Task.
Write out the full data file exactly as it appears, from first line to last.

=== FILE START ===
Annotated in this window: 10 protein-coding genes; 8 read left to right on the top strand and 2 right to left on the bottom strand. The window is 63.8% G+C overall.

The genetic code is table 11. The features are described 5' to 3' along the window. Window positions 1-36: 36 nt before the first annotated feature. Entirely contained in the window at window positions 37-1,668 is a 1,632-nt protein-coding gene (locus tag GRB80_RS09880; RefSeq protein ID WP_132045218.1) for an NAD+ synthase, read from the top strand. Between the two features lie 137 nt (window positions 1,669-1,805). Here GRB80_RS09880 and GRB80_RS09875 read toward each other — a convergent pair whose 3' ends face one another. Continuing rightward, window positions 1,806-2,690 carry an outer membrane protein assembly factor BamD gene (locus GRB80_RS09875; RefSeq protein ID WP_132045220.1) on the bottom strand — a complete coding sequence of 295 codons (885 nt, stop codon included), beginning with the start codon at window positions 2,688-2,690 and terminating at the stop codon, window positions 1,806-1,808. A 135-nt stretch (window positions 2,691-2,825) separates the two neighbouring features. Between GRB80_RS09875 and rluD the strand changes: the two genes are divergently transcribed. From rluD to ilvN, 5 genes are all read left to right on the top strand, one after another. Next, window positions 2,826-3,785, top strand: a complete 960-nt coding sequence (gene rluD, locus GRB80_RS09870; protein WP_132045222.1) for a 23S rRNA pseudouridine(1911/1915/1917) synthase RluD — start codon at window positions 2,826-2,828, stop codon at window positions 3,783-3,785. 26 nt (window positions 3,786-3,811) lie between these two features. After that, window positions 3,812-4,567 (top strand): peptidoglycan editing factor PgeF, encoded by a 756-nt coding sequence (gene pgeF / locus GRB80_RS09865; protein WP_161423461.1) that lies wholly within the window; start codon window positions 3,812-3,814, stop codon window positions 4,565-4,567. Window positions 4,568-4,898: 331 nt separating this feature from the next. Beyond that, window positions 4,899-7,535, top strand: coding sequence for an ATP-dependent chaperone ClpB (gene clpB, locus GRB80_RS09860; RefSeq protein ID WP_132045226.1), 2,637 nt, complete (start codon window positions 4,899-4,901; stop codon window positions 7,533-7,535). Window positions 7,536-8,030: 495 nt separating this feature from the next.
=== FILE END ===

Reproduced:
Annotated in this window: 10 protein-coding genes; 8 read left to right on the top strand and 2 right to left on the bottom strand. The window is 63.8% G+C overall.

The genetic code is table 11. The features are described 5' to 3' along the window. Window positions 1-36: 36 nt before the first annotated feature. Entirely contained in the window at window positions 37-1,668 is a 1,632-nt protein-coding gene (locus tag GRB80_RS09880; RefSeq protein ID WP_132045218.1) for an NAD+ synthase, read from the top strand. Between the two features lie 137 nt (window positions 1,669-1,805). Here GRB80_RS09880 and GRB80_RS09875 read toward each other — a convergent pair whose 3' ends face one another. Continuing rightward, window positions 1,806-2,690 carry an outer membrane protein assembly factor BamD gene (locus GRB80_RS09875; RefSeq protein ID WP_132045220.1) on the bottom strand — a complete coding sequence of 295 codons (885 nt, stop codon included), beginning with the start codon at window positions 2,688-2,690 and terminating at the stop codon, window positions 1,806-1,808. A 135-nt stretch (window positions 2,691-2,825) separates the two neighbouring features. Between GRB80_RS09875 and rluD the strand changes: the two genes are divergently transcribed. From rluD to ilvN, 5 genes are all read left to right on the top strand, one after another. Next, window positions 2,826-3,785, top strand: a complete 960-nt coding sequence (gene rluD, locus GRB80_RS09870; protein WP_132045222.1) for a 23S rRNA pseudouridine(1911/1915/1917) synthase RluD — start codon at window positions 2,826-2,828, stop codon at window positions 3,783-3,785. 26 nt (window positions 3,786-3,811) lie between these two features. After that, window positions 3,812-4,567 (top strand): peptidoglycan editing factor PgeF, encoded by a 756-nt coding sequence (gene pgeF / locus GRB80_RS09865; protein WP_161423461.1) that lies wholly within the window; start codon window positions 3,812-3,814, stop codon window positions 4,565-4,567. Window positions 4,568-4,898: 331 nt separating this feature from the next. Beyond that, window positions 4,899-7,535, top strand: coding sequence for an ATP-dependent chaperone ClpB (gene clpB, locus GRB80_RS09860; RefSeq protein ID WP_132045226.1), 2,637 nt, complete (start codon window positions 4,899-4,901; stop codon window positions 7,533-7,535). Window positions 7,536-8,030: 495 nt separating this feature from the next.